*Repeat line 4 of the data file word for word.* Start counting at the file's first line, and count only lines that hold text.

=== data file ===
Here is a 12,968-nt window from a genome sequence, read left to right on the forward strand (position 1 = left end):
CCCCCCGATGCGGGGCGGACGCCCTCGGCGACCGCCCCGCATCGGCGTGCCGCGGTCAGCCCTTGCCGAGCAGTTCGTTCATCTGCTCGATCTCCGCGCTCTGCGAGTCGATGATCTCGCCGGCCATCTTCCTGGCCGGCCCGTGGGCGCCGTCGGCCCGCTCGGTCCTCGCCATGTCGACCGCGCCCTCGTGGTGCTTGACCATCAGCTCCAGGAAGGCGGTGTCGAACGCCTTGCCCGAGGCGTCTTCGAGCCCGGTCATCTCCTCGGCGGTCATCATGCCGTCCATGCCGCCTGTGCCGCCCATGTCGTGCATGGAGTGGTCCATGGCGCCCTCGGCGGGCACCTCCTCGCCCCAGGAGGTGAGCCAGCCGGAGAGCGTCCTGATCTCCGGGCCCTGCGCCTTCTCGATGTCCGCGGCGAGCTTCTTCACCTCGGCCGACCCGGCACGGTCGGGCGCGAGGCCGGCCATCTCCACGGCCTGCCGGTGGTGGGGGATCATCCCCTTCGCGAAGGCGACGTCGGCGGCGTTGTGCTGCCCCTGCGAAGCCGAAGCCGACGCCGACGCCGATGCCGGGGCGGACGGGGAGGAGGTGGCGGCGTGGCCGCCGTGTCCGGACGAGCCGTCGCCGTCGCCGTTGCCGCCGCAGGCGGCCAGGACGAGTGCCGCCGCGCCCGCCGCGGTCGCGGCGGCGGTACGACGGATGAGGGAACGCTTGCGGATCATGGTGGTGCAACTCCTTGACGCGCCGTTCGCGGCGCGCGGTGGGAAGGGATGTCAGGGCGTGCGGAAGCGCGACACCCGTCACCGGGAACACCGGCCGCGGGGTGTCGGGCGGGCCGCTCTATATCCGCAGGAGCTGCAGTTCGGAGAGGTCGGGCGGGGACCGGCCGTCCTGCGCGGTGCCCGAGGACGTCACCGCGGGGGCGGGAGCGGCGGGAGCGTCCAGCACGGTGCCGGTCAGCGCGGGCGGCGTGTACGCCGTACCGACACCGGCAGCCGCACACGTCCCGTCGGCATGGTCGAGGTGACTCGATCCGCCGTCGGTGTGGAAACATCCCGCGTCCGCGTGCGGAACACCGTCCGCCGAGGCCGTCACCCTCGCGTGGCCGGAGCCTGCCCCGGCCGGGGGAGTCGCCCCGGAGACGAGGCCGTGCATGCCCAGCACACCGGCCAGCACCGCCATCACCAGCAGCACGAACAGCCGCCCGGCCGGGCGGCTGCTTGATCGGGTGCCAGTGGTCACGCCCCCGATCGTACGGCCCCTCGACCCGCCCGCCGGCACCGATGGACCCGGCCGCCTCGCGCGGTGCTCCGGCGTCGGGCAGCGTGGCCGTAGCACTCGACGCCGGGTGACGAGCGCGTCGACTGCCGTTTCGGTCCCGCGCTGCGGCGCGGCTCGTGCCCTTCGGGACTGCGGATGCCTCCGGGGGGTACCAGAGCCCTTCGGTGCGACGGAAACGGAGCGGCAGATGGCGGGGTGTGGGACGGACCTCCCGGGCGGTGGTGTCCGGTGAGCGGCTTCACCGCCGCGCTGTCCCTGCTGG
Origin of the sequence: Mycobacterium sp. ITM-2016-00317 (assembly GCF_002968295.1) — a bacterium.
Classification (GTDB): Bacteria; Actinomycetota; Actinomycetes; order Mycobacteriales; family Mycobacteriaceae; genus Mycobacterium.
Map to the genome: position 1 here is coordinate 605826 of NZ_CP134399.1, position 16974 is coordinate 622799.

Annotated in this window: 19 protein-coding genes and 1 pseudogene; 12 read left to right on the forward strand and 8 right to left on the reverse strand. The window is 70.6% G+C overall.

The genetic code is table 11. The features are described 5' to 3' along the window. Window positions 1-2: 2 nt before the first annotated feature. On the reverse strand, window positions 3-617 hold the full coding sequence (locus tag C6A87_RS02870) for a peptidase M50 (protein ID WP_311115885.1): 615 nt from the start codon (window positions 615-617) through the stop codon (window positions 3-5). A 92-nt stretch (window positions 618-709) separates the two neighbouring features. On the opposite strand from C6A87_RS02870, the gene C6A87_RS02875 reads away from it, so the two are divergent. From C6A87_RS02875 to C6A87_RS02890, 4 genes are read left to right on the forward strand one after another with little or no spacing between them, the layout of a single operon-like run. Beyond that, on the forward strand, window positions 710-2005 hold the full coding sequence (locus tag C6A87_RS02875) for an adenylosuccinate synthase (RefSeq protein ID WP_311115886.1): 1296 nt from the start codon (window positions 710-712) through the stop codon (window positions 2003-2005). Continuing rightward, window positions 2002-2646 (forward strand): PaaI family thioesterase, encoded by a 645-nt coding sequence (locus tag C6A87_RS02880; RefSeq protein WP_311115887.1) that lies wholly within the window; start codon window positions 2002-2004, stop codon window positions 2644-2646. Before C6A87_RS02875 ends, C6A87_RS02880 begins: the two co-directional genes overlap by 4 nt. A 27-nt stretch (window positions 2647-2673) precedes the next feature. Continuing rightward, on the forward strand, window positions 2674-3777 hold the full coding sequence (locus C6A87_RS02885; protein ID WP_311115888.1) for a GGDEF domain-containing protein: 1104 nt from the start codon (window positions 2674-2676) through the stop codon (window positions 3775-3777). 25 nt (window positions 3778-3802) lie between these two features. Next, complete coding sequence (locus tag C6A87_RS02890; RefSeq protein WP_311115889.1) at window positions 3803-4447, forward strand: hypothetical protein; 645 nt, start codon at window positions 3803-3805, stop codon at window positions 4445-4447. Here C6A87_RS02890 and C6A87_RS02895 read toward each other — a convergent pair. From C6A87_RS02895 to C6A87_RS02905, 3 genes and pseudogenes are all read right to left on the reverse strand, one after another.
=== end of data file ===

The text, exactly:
Classification (GTDB): Bacteria; Actinomycetota; Actinomycetes; order Mycobacteriales; family Mycobacteriaceae; genus Mycobacterium.